Rare Phoenix Suns items for sale on eBay, including the return of the blood drop bobblehead!

Vintage Penny Hardaway T-Shirt

Used, but the first t-shirt of this kind I've found on eBay.  After 6 years in Orlando, the oft-injured Hardaway spent parts of 5 seasons with the Suns. Penny averaged 12.4 points, 4.5 rebounds, and 4.2 assists before joining the New York Knicks. Add this shirt to your collection for 16 bucks, shipping included.

Vintage Danny Ainge Poster

Great get for the man cave at a bargain price. New and unused, 10 bucks after shipping and it's on your wall. Only two Ainge posters remain, but if you're looking for another player, the seller has quite the collection and excellent prices.

Phoenix Suns Folding Chair

Seller lists this Suns folding chair as used, though it wasn't sat it, just displayed. It's pricey, buy it now is $175, bidding starts at $125. I wouldn't surprised if it goes unsold at that price and is relisted in a week. So if today's price is too rich for you, check back later. I'll bet it's still around.

Phoenix Suns Blood Drop Bobblehead

We've featured one of these on Suns Swag before and it resides on the desk of our esteemed NBA editor. This stadium giveaway promoting United Blood Services is a sure conversation starter. Buy it now for 9, shipping is 7, but offers will be heard, so take a shot.

Suns Two Bottle Wine Tote

For the Suns fan that already has everything Suns related. Two wine compartments, corkscrew, cutting board and cheese knife included. Shipping is free, buy it now for 58 bucks.

The Gorilla's Jungle T-Shirt

One of the more unique t-shirts you'll find on eBay. Shirt is used, size XL. Add it to your wardrobe for 15 bucks after shipping.

If you look at the teams leading the pack in terms of a young core, they've struck gold at some point outside the top-10 of the draft. Rudy Gobert was selected 27th by the Jazz, Giannis Antetokounmpo was selected 15th by the Bucks, and Nik Vucevic was selected 16th overall by Philly before turning into a monster for the Magic. Even the Timberwolves with their three No. 1 overall picks have done this when they traded No. 9 overall Trey Burke for No. 14 Shabazz Muhammad and No. 21 Gorgui Dieng.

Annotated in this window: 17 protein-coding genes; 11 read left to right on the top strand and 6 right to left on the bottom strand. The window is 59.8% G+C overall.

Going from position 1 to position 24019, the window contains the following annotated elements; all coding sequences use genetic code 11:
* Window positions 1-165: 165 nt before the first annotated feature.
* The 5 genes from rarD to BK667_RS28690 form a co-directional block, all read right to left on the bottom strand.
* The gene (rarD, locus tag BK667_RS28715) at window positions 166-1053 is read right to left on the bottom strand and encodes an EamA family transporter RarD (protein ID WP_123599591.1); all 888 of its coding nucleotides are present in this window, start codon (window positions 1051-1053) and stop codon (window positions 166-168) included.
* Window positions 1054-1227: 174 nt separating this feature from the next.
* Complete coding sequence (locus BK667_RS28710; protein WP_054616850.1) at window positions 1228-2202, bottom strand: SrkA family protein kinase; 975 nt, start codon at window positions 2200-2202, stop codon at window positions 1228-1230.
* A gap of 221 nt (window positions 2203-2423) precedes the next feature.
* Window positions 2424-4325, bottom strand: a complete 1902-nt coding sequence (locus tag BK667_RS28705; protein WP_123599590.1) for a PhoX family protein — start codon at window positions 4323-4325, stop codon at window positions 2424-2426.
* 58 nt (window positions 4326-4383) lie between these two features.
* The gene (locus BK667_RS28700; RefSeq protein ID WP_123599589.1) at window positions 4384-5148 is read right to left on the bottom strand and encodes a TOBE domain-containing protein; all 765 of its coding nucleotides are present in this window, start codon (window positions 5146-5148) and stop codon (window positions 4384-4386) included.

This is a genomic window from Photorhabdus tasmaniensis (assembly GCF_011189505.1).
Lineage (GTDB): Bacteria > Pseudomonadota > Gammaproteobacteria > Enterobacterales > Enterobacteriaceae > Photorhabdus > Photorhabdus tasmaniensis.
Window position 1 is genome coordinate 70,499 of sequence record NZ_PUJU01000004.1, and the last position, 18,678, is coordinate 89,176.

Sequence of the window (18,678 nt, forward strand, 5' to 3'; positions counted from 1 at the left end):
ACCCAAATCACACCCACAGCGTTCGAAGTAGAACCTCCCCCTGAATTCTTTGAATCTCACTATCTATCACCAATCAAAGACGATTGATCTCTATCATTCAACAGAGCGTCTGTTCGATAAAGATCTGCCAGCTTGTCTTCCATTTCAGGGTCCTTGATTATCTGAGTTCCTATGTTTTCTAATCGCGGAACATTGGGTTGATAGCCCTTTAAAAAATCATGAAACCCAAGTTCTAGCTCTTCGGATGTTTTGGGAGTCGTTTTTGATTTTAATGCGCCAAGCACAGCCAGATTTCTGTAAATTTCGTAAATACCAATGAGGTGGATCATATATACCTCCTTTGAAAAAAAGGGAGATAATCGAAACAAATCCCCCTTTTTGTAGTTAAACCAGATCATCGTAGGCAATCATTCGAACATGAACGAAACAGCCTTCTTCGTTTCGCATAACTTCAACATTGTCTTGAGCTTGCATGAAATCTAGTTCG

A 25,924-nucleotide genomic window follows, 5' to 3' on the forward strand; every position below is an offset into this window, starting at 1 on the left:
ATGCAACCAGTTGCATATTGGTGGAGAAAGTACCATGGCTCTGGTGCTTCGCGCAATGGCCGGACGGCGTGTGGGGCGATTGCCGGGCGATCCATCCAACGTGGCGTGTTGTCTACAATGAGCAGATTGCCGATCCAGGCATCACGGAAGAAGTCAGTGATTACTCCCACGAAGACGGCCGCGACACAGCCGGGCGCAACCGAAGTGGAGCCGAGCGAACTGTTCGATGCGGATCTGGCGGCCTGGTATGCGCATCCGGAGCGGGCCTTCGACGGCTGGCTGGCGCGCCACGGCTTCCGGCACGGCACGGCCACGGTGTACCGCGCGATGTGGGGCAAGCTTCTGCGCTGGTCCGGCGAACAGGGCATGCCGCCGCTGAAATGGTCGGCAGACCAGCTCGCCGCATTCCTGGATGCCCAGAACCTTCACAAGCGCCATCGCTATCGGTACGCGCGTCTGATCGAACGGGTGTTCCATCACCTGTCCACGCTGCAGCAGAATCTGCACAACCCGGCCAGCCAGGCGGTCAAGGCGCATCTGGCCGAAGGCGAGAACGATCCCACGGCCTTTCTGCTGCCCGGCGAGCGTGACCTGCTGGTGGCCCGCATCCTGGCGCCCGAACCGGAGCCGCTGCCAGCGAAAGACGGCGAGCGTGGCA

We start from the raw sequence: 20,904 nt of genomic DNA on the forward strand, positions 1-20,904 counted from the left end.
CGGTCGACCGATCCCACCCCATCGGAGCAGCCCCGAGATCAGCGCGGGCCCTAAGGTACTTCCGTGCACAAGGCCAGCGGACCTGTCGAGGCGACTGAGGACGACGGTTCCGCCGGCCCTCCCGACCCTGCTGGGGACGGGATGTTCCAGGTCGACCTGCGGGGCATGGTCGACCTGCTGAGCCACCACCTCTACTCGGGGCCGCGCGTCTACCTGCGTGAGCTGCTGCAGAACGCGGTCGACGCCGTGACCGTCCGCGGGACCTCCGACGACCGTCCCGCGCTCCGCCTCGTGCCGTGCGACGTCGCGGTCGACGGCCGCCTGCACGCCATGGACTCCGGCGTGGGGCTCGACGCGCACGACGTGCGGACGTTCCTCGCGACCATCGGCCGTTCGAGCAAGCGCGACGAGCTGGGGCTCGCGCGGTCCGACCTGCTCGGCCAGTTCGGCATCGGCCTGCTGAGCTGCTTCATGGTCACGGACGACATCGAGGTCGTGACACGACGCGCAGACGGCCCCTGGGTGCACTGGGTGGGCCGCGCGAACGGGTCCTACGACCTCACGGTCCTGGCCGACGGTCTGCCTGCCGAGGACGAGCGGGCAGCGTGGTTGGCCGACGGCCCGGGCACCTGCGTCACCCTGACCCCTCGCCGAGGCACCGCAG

Picks like this are so valuable because when they hit they can change the course of a franchise. That's what Gobert did for the Jazz in the second half of the season and what the Greek Freak might do in Milwuakee with his limitless potential. Even minor instances like the Timberwolves and Jazz (Rodney Hood) getting some bench depth are critical.

This holds up for the current contenders. Examples like DeAndre Jordan, Draymond Green, Serge Ibaka, Tony Parker, Jeff Teague and Donatas Motiejunas prove this. We can also give the Grizzlies the Vucevic exception on Marc Gasol. Unless the best player in the world is born in your state, it looks like you have to get key pieces after No. 10 in the draft.

As you can see, there's tremendous impact for drafting successfully outside the top-10. The Suns did that already with Markieff Morris, but it doesn't look like he's sticking around. That leaves the Suns in a major jam, but they have some options to step up. My pick is Devin Booker.

Booker didn't come into the draft having any sort of buzz for star potential, but he showed some serious pieces of his game in Las Vegas.

The shooting guard's main appeal is how he shoots the lights out and he proved that to be true.

However, like many other people following the draft, I wasn't sure what else Booker was going to be able to do at the NBA level besides shoot. While this is just summer league, Booker showed that he is much more than that.

He showed that he could create space for himself and go off the dribble.

Attacking the basket didn't seem foreign to him, which really surprised me.

He excelled coming off of screens and shooting on the catch.

He was fantastic from the corners, something that Eric Bledsoe will surely take advantage of.

The most exciting part of his time in Vegas though was showing off his basketball IQ. This was partially shown in some of these clips, but here are some more simple plays.

Plays like seeing T.J. Warren opening up the lane for him and making the cut, spreading out the floor on a fastbreak for Warren behind him and still being able to finish when it wasn't there, delaying an extra second for the pick and pop to maximize space, and making multiple extra passes quickly on the perimeter are all the types of plays you want in the pace and space era.

The best part of Booker's IQ is that it's certainly going to translate to defense, where he gets in a really low stance and takes advantage of the space he can acquire when guarding someone. It's a simple thing really, but it must come more naturally to a second-generation player. He's going to be at least an average defender and that's crucial for an offensive talent like him.

The key bit of information here is that he doesn't turn 19 until the end of October. The amount of progression he could see from that age is something to get excited about. Even if he doesn't adjust right away, Suns fans shouldn't be worried. "Lolsummerleague" is a valid comeback here because Booker is certainly not going to see anything close to this level of success in his rookie season, but we got an awfully nice sneak peek of his skill set.